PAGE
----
IMAGE: FIRE HOT SPOT
R.j. Sangosti  /  AP
Fire crews extinguish hot spots in a major Colorado wildfire Tuesday.
updated 7/13/2005 11:02:21 PM ET 2005-07-14T03:02:21

Improving weather helped crews make progress against a wildfire that had forced nearly 5,000 people to flee their homes, officials said Wednesday.

The blaze in the Wet Mountains had grown to 12,200 acres, but firefighters had extended their containment lines around 40 percent of the fire.

The entire town of Beulah and two subdivisions outside town were reopened to residents. Pueblo County sheriff’s spokesman Steve Bryant said he did not know how many people had left. About 1,200 people live within the town.

Bryant said everyone in Pueblo County was allowed to return, while Custer County dispatchers reported all evacuation orders were lifted. About 100 residents in a Greenwood subdivision were allowed to return earlier this week.

“Monday we got a toehold and yesterday we put a foot in,” U.S. Forest Service spokesman Dave Steinke said.

Meanwhile in Southern California, a wildfire whipped by coastal winds threatened 300 homes Wednesday as it charred rugged brush land on a hill below expensive hilltop estates about 25 miles south of downtown Los Angeles. The blaze in Rancho Palos Verdes grew to 100 acres within about an hour after being reported.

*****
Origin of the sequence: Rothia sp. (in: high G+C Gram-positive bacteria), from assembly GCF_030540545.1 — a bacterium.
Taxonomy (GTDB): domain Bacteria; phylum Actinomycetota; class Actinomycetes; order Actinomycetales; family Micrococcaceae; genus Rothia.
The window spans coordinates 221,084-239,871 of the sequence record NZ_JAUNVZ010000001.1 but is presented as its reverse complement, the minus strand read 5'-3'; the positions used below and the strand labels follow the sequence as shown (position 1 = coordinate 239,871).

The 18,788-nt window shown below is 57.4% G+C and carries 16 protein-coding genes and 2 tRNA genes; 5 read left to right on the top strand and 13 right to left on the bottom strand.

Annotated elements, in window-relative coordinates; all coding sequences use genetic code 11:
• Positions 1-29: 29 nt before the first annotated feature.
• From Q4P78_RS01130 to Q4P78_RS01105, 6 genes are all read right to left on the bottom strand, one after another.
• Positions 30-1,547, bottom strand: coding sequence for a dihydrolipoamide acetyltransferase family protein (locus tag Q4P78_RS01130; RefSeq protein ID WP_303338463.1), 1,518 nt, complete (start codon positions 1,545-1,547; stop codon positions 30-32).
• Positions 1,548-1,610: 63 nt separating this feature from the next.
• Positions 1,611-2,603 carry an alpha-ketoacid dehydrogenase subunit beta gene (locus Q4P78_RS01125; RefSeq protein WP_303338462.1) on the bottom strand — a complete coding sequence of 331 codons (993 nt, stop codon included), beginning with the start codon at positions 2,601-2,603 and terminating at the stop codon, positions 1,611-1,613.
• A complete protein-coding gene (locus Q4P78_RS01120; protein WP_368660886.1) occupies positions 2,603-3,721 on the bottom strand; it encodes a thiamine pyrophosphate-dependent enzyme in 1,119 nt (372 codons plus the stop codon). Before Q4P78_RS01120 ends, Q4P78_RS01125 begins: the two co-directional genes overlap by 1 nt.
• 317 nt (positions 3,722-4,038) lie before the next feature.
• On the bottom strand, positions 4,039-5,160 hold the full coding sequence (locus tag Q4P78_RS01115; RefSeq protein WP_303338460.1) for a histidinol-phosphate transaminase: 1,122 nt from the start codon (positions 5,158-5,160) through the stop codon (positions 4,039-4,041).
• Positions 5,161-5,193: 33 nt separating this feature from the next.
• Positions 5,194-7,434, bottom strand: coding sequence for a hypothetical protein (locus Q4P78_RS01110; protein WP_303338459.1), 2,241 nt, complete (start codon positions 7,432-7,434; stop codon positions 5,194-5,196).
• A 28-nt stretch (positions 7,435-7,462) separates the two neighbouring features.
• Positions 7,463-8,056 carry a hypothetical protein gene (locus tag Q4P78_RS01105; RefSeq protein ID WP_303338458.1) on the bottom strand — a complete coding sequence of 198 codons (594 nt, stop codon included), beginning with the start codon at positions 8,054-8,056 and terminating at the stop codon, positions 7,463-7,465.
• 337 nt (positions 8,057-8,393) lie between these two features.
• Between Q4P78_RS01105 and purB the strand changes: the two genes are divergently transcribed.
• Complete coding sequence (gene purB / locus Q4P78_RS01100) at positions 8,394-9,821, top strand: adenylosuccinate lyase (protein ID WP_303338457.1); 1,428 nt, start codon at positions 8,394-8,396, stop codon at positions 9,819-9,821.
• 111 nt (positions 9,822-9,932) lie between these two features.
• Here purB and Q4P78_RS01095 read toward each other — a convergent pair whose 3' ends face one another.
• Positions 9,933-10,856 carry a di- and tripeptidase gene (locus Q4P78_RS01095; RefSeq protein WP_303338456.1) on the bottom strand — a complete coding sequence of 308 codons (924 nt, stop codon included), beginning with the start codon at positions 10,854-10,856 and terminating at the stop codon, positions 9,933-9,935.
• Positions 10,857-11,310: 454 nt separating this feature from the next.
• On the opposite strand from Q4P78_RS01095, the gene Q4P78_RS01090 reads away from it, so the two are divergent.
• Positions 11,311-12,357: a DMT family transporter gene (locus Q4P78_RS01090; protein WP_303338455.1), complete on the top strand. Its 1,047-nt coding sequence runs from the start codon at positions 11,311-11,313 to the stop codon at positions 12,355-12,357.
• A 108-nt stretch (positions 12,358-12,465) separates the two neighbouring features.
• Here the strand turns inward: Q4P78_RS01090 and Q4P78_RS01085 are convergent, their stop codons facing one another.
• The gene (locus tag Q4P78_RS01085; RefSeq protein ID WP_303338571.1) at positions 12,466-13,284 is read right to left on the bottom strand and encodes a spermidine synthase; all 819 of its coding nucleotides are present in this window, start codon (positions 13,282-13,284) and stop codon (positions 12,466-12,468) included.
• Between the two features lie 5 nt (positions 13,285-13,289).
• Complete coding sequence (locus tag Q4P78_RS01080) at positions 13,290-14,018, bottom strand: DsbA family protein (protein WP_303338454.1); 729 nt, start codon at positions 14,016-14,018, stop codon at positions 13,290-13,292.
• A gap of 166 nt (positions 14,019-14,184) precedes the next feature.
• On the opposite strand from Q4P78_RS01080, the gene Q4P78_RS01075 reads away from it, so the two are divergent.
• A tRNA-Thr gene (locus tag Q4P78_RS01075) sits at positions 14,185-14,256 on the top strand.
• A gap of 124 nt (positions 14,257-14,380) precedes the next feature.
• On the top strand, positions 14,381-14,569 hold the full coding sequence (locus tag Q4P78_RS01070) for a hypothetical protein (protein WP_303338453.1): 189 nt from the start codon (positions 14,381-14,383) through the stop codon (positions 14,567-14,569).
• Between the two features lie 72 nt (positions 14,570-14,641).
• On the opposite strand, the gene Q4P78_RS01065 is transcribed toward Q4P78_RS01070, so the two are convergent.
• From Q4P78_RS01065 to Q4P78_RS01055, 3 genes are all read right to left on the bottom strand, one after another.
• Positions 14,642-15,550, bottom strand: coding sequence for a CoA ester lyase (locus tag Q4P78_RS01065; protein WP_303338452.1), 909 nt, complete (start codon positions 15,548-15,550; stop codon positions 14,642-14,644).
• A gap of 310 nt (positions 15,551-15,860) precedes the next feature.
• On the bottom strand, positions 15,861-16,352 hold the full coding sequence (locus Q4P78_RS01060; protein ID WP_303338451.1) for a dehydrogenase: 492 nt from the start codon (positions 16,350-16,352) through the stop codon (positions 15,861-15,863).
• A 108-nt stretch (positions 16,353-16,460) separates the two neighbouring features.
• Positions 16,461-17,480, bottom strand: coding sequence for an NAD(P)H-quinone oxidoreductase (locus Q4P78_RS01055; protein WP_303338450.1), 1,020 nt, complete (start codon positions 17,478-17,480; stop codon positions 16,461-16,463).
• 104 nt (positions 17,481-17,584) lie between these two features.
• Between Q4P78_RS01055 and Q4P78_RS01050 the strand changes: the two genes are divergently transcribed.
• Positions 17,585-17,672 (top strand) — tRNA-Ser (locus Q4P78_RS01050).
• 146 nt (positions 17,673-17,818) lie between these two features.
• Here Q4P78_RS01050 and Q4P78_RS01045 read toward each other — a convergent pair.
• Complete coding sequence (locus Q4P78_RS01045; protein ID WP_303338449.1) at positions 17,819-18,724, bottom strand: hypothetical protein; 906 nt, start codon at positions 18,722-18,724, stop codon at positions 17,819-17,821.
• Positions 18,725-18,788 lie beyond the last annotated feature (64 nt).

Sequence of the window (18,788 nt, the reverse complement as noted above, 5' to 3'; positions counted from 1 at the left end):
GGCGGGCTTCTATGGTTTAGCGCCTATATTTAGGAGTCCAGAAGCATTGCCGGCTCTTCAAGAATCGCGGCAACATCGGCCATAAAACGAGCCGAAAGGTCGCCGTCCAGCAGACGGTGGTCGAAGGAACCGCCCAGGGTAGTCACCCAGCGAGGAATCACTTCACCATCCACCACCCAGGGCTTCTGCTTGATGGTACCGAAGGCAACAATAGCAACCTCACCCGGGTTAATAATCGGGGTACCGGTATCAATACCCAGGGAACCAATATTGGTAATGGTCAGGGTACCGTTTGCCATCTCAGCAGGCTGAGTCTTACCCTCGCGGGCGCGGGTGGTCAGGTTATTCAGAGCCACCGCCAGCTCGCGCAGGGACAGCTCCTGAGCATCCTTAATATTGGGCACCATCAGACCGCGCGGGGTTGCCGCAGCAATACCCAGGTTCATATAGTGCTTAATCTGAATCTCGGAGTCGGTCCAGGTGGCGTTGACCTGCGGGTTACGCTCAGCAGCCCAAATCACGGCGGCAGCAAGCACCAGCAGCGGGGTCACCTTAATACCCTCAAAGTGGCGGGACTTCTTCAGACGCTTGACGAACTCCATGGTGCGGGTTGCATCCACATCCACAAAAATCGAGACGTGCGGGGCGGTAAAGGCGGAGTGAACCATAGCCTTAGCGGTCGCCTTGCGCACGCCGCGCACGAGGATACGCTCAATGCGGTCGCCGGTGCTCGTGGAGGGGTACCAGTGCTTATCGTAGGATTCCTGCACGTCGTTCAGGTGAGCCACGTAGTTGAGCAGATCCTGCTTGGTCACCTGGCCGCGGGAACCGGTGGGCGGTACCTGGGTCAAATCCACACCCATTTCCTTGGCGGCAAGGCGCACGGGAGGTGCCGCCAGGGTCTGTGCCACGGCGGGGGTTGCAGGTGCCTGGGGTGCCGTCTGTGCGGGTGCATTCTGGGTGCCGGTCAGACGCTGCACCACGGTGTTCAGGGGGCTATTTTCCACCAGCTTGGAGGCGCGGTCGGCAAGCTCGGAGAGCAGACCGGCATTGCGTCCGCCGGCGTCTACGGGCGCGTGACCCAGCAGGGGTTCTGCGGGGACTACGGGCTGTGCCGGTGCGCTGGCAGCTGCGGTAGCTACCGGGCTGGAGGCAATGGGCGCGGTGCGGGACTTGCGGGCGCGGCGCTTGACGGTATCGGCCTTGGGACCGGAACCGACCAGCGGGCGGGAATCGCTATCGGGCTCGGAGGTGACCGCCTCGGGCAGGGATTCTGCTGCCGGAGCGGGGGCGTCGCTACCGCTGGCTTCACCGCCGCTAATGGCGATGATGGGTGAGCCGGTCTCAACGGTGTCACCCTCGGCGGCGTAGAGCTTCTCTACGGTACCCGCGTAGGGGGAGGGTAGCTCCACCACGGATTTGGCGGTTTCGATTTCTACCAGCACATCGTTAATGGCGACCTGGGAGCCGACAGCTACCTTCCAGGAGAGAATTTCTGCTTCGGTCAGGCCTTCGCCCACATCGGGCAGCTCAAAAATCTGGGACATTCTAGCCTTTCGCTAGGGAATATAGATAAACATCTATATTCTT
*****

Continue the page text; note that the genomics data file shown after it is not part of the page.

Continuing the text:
In Colorado, Steinke said fire managers could contain the fire soon, with crews massing on the southern and southeastern edges of the blaze.

“That’s the area we really need to get buttoned up today,” Steinke said.

No injuries were reported and no homes burned, but more than 1,000 houses, outbuildings and other structures were listed as threatened by the fire, which was started by lightning July 6.

Arizona blaze
Elsewhere, a 9,260-acre blaze jumped containment lines in southern Arizona, and about 30 summer homes and lodges were evacuated in a valley that is a world-renowned bird-watching area.

The evacuations, east of the city of Green Valley near Tucson, were conducted primarily as a precaution, firefighting officials said. Crews wanted people out of Madera Canyon so they can build fire lines and because there is only one road out of the canyon, said Bill Watt, a spokesman for the firefighting team.

More than 730 firefighters were battling the blaze that had been started by lightning last Thursday. The canyon draws visitors to see several species of hummingbirds and rare birds.

In other areas:

  • A wildfire burned 8,000 acres on the Colville Indian Reservation in Washington by Wednesday afternoon as firefighters worked to control its spread through timber and sagebrush. One family was evacuated.
  • A wildfire in Montana had scorched 1,200 acres of the Charles M. Russell National Wildlife Refuge. The fire was 60 percent contained by Wednesday.

The refuge, named after the famed Western artist, sits on 1.1 million acres in north-central Montana that feature the prairies, forested coulees, river bottoms and badlands often portrayed by Russell in his paintings.

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